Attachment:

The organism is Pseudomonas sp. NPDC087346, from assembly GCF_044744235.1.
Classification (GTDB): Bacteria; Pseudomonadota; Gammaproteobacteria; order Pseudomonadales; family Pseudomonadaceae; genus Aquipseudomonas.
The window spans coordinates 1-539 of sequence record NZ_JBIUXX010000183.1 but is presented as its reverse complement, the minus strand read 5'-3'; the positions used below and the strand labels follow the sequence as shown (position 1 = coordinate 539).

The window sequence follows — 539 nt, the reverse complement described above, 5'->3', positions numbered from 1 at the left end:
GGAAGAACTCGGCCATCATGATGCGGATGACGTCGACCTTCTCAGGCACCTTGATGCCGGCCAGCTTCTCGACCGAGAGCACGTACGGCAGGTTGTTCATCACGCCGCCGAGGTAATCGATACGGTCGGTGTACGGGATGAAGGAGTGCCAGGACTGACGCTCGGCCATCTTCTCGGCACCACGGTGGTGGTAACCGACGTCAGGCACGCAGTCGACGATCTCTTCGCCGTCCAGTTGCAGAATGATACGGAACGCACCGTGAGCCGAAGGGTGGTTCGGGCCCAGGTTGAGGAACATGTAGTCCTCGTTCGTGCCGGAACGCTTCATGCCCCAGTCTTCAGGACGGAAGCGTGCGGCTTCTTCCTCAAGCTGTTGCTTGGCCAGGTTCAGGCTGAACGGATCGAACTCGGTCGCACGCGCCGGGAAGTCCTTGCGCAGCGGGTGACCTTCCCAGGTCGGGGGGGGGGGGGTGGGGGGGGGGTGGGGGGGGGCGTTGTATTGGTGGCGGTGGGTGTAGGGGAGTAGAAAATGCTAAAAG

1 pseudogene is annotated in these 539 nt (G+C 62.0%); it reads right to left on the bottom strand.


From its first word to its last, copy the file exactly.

The organism is Pseudomonas sp. NPDC087346, from assembly GCF_044744235.1.
Classification (GTDB): Bacteria; Pseudomonadota; Gammaproteobacteria; order Pseudomonadales; family Pseudomonadaceae; genus Aquipseudomonas.
The window spans coordinates 1-539 of sequence record NZ_JBIUXX010000183.1 but is presented as its reverse complement, the minus strand read 5'-3'; the positions used below and the strand labels follow the sequence as shown (position 1 = coordinate 539).

The window sequence follows — 539 nt, the reverse complement described above, 5'->3', positions numbered from 1 at the left end:
GGAAGAACTCGGCCATCATGATGCGGATGACGTCGACCTTCTCAGGCACCTTGATGCCGGCCAGCTTCTCGACCGAGAGCACGTACGGCAGGTTGTTCATCACGCCGCCGAGGTAATCGATACGGTCGGTGTACGGGATGAAGGAGTGCCAGGACTGACGCTCGGCCATCTTCTCGGCACCACGGTGGTGGTAACCGACGTCAGGCACGCAGTCGACGATCTCTTCGCCGTCCAGTTGCAGAATGATACGGAACGCACCGTGAGCCGAAGGGTGGTTCGGGCCCAGGTTGAGGAACATGTAGTCCTCGTTCGTGCCGGAACGCTTCATGCCCCAGTCTTCAGGACGGAAGCGTGCGGCTTCTTCCTCAAGCTGTTGCTTGGCCAGGTTCAGGCTGAACGGATCGAACTCGGTCGCACGCGCCGGGAAGTCCTTGCGCAGCGGGTGACCTTCCCAGGTCGGGGGGGGGGGGGTGGGGGGGGGGTGGGGGGGGGCGTTGTATTGGTGGCGGTGGGTGTAGGGGAGTAGAAAATGCTAAAAG

1 pseudogene is annotated in these 539 nt (G+C 62.0%); it reads right to left on the bottom strand.